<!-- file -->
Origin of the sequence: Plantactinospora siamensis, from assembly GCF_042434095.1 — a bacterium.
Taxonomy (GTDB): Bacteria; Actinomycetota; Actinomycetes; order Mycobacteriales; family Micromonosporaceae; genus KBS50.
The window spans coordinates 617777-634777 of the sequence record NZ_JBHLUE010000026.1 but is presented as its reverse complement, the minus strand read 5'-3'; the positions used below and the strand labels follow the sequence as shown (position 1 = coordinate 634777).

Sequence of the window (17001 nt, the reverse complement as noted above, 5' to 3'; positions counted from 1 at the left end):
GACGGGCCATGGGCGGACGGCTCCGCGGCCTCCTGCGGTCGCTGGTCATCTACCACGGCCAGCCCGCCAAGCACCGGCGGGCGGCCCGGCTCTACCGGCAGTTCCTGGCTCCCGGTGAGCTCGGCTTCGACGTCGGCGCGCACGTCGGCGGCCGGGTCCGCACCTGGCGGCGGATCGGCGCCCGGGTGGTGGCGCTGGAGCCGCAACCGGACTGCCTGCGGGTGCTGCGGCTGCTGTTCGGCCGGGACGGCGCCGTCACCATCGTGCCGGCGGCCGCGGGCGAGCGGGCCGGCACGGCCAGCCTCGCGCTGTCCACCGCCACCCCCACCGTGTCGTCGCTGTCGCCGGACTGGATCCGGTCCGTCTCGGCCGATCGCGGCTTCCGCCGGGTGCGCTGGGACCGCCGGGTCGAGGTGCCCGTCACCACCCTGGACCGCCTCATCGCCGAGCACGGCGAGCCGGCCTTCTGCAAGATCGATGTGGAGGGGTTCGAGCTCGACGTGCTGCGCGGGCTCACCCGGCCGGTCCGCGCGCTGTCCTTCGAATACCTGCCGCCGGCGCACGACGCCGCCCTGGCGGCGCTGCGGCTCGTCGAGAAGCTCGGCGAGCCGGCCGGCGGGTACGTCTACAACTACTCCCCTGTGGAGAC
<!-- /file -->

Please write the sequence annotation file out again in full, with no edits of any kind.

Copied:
Origin of the sequence: Plantactinospora siamensis, from assembly GCF_042434095.1 — a bacterium.
Taxonomy (GTDB): Bacteria; Actinomycetota; Actinomycetes; order Mycobacteriales; family Micromonosporaceae; genus KBS50.
The window spans coordinates 617777-634777 of the sequence record NZ_JBHLUE010000026.1 but is presented as its reverse complement, the minus strand read 5'-3'; the positions used below and the strand labels follow the sequence as shown (position 1 = coordinate 634777).

Sequence of the window (17001 nt, the reverse complement as noted above, 5' to 3'; positions counted from 1 at the left end):
GACGGGCCATGGGCGGACGGCTCCGCGGCCTCCTGCGGTCGCTGGTCATCTACCACGGCCAGCCCGCCAAGCACCGGCGGGCGGCCCGGCTCTACCGGCAGTTCCTGGCTCCCGGTGAGCTCGGCTTCGACGTCGGCGCGCACGTCGGCGGCCGGGTCCGCACCTGGCGGCGGATCGGCGCCCGGGTGGTGGCGCTGGAGCCGCAACCGGACTGCCTGCGGGTGCTGCGGCTGCTGTTCGGCCGGGACGGCGCCGTCACCATCGTGCCGGCGGCCGCGGGCGAGCGGGCCGGCACGGCCAGCCTCGCGCTGTCCACCGCCACCCCCACCGTGTCGTCGCTGTCGCCGGACTGGATCCGGTCCGTCTCGGCCGATCGCGGCTTCCGCCGGGTGCGCTGGGACCGCCGGGTCGAGGTGCCCGTCACCACCCTGGACCGCCTCATCGCCGAGCACGGCGAGCCGGCCTTCTGCAAGATCGATGTGGAGGGGTTCGAGCTCGACGTGCTGCGCGGGCTCACCCGGCCGGTCCGCGCGCTGTCCTTCGAATACCTGCCGCCGGCGCACGACGCCGCCCTGGCGGCGCTGCGGCTCGTCGAGAAGCTCGGCGAGCCGGCCGGCGGGTACGTCTACAACTACTCCCCTGTGGAGAC